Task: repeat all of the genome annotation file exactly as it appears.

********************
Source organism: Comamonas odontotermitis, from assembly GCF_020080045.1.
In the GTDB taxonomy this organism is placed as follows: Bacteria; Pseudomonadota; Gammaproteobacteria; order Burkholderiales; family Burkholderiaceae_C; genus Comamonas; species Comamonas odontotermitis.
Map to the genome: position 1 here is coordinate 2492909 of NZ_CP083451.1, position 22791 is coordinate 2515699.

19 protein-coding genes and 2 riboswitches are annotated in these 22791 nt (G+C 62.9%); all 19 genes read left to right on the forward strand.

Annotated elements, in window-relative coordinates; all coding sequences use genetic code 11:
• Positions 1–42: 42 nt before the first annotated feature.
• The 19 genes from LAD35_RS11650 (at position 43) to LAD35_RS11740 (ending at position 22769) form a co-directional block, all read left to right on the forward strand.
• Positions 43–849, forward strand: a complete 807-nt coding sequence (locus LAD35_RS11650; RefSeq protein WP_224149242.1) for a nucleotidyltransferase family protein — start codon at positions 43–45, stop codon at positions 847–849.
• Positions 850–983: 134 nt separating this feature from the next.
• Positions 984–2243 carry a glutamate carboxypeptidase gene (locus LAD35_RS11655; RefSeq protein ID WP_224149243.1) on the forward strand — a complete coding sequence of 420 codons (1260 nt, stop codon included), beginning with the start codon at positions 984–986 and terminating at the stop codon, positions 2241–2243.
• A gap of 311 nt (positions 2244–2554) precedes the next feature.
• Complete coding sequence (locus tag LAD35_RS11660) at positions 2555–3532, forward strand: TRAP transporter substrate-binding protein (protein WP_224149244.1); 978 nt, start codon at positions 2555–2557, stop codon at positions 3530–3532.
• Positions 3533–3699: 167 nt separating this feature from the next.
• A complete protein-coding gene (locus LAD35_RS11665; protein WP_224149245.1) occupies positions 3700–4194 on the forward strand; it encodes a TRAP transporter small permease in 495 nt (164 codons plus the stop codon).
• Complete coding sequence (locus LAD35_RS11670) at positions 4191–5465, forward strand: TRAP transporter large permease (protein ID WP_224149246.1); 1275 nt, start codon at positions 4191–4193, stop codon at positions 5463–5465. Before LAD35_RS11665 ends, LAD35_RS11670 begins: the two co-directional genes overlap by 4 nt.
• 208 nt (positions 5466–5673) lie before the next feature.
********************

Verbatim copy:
Source organism: Comamonas odontotermitis, from assembly GCF_020080045.1.
In the GTDB taxonomy this organism is placed as follows: Bacteria; Pseudomonadota; Gammaproteobacteria; order Burkholderiales; family Burkholderiaceae_C; genus Comamonas; species Comamonas odontotermitis.
Map to the genome: position 1 here is coordinate 2492909 of NZ_CP083451.1, position 22791 is coordinate 2515699.

19 protein-coding genes and 2 riboswitches are annotated in these 22791 nt (G+C 62.9%); all 19 genes read left to right on the forward strand.

Annotated elements, in window-relative coordinates; all coding sequences use genetic code 11:
• Positions 1–42: 42 nt before the first annotated feature.
• The 19 genes from LAD35_RS11650 (at position 43) to LAD35_RS11740 (ending at position 22769) form a co-directional block, all read left to right on the forward strand.
• Positions 43–849, forward strand: a complete 807-nt coding sequence (locus LAD35_RS11650; RefSeq protein WP_224149242.1) for a nucleotidyltransferase family protein — start codon at positions 43–45, stop codon at positions 847–849.
• Positions 850–983: 134 nt separating this feature from the next.
• Positions 984–2243 carry a glutamate carboxypeptidase gene (locus LAD35_RS11655; RefSeq protein ID WP_224149243.1) on the forward strand — a complete coding sequence of 420 codons (1260 nt, stop codon included), beginning with the start codon at positions 984–986 and terminating at the stop codon, positions 2241–2243.
• A gap of 311 nt (positions 2244–2554) precedes the next feature.
• Complete coding sequence (locus tag LAD35_RS11660) at positions 2555–3532, forward strand: TRAP transporter substrate-binding protein (protein WP_224149244.1); 978 nt, start codon at positions 2555–2557, stop codon at positions 3530–3532.
• Positions 3533–3699: 167 nt separating this feature from the next.
• A complete protein-coding gene (locus LAD35_RS11665; protein WP_224149245.1) occupies positions 3700–4194 on the forward strand; it encodes a TRAP transporter small permease in 495 nt (164 codons plus the stop codon).
• Complete coding sequence (locus LAD35_RS11670) at positions 4191–5465, forward strand: TRAP transporter large permease (protein ID WP_224149246.1); 1275 nt, start codon at positions 4191–4193, stop codon at positions 5463–5465. Before LAD35_RS11665 ends, LAD35_RS11670 begins: the two co-directional genes overlap by 4 nt.
• 208 nt (positions 5466–5673) lie before the next feature.